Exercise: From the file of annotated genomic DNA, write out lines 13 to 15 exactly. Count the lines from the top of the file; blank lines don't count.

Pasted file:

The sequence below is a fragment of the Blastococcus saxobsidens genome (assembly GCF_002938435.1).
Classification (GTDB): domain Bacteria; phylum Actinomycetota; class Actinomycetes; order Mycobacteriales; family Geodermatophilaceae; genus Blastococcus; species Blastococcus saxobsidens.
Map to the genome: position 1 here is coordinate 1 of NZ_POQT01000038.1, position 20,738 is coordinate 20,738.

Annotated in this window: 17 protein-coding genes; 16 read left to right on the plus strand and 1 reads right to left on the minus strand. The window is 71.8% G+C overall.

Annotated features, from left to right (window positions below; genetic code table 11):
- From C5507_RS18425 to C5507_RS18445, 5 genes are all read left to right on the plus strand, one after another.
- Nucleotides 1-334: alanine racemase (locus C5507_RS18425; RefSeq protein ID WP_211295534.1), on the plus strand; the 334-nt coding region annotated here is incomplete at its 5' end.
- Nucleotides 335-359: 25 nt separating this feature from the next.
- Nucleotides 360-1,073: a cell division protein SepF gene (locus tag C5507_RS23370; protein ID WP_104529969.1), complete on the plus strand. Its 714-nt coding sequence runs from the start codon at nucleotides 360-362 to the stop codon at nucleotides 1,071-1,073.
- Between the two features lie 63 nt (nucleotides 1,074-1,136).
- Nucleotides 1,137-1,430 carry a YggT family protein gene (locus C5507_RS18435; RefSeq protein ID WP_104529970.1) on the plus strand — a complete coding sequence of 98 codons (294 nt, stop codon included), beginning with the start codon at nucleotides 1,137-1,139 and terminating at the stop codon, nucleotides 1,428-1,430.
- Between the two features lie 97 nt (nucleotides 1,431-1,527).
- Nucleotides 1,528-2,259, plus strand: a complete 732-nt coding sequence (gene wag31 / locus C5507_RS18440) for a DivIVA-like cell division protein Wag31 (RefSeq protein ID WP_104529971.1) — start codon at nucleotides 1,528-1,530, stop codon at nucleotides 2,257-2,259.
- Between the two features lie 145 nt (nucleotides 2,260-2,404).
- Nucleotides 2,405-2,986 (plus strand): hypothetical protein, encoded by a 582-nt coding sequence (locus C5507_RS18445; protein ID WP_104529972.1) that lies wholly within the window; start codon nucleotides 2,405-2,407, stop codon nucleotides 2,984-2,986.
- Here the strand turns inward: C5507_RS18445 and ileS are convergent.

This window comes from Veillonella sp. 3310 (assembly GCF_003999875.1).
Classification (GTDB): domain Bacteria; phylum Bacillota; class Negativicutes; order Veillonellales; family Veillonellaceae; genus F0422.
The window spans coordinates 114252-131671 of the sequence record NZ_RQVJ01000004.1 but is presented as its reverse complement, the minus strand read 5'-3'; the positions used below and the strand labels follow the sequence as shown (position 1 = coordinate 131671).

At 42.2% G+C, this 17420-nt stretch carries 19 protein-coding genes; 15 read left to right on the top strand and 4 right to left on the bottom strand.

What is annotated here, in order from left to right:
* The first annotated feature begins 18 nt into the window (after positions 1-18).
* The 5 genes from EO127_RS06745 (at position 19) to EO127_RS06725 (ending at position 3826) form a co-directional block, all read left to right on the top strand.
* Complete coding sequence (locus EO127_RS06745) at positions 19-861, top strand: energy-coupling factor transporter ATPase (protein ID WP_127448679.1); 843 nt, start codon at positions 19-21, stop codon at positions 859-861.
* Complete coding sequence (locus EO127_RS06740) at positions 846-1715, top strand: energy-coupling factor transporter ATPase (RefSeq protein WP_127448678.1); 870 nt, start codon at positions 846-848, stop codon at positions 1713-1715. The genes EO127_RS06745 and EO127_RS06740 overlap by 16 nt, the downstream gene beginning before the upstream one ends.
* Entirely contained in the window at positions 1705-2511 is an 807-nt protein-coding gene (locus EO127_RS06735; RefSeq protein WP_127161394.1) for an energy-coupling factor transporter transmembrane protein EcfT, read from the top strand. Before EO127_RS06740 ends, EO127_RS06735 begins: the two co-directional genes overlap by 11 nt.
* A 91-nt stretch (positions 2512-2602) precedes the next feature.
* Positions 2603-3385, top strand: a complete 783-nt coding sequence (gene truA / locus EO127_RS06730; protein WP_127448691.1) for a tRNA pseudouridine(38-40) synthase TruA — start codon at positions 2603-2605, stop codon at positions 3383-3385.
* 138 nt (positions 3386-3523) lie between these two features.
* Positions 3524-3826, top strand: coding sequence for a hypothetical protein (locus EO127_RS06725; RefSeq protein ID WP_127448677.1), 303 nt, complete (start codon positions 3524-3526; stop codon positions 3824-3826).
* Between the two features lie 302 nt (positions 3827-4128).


- Nucleotides 1,528-2,259, plus strand: a complete 732-nt coding sequence (gene wag31 / locus C5507_RS18440) for a DivIVA-like cell division protein Wag31 (RefSeq protein ID WP_104529971.1) — start codon at nucleotides 1,528-1,530, stop codon at nucleotides 2,257-2,259.
- Between the two features lie 145 nt (nucleotides 2,260-2,404).
- Nucleotides 2,405-2,986 (plus strand): hypothetical protein, encoded by a 582-nt coding sequence (locus C5507_RS18445; protein ID WP_104529972.1) that lies wholly within the window; start codon nucleotides 2,405-2,407, stop codon nucleotides 2,984-2,986.